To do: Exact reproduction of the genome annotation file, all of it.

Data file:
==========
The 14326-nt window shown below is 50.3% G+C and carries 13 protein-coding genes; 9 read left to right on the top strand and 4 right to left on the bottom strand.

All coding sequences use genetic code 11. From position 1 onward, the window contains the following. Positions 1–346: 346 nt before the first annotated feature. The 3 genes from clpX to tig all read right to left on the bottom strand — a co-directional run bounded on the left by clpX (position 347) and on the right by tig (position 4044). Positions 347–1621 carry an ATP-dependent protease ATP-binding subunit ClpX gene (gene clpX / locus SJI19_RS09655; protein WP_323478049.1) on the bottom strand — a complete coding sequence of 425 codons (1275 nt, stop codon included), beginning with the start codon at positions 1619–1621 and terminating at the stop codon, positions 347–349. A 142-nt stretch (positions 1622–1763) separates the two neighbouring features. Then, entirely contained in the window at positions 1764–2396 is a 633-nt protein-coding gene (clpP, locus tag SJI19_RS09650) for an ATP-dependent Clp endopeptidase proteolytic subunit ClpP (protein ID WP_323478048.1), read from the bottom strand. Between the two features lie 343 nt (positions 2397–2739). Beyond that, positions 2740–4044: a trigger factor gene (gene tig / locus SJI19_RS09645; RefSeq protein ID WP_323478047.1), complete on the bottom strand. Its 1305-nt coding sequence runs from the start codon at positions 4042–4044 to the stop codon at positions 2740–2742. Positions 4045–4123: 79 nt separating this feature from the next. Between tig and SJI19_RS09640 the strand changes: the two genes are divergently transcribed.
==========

The 14326-nt window shown below is 50.3% G+C and carries 13 protein-coding genes; 9 read left to right on the top strand and 4 right to left on the bottom strand.

All coding sequences use genetic code 11. From position 1 onward, the window contains the following. Positions 1–346: 346 nt before the first annotated feature. The 3 genes from clpX to tig all read right to left on the bottom strand — a co-directional run bounded on the left by clpX (position 347) and on the right by tig (position 4044). Positions 347–1621 carry an ATP-dependent protease ATP-binding subunit ClpX gene (gene clpX / locus SJI19_RS09655; protein WP_323478049.1) on the bottom strand — a complete coding sequence of 425 codons (1275 nt, stop codon included), beginning with the start codon at positions 1619–1621 and terminating at the stop codon, positions 347–349. A 142-nt stretch (positions 1622–1763) separates the two neighbouring features. Then, entirely contained in the window at positions 1764–2396 is a 633-nt protein-coding gene (clpP, locus tag SJI19_RS09650) for an ATP-dependent Clp endopeptidase proteolytic subunit ClpP (protein ID WP_323478048.1), read from the bottom strand. Between the two features lie 343 nt (positions 2397–2739). Beyond that, positions 2740–4044: a trigger factor gene (gene tig / locus SJI19_RS09645; RefSeq protein ID WP_323478047.1), complete on the bottom strand. Its 1305-nt coding sequence runs from the start codon at positions 4042–4044 to the stop codon at positions 2740–2742. Positions 4045–4123: 79 nt separating this feature from the next. Between tig and SJI19_RS09640 the strand changes: the two genes are divergently transcribed.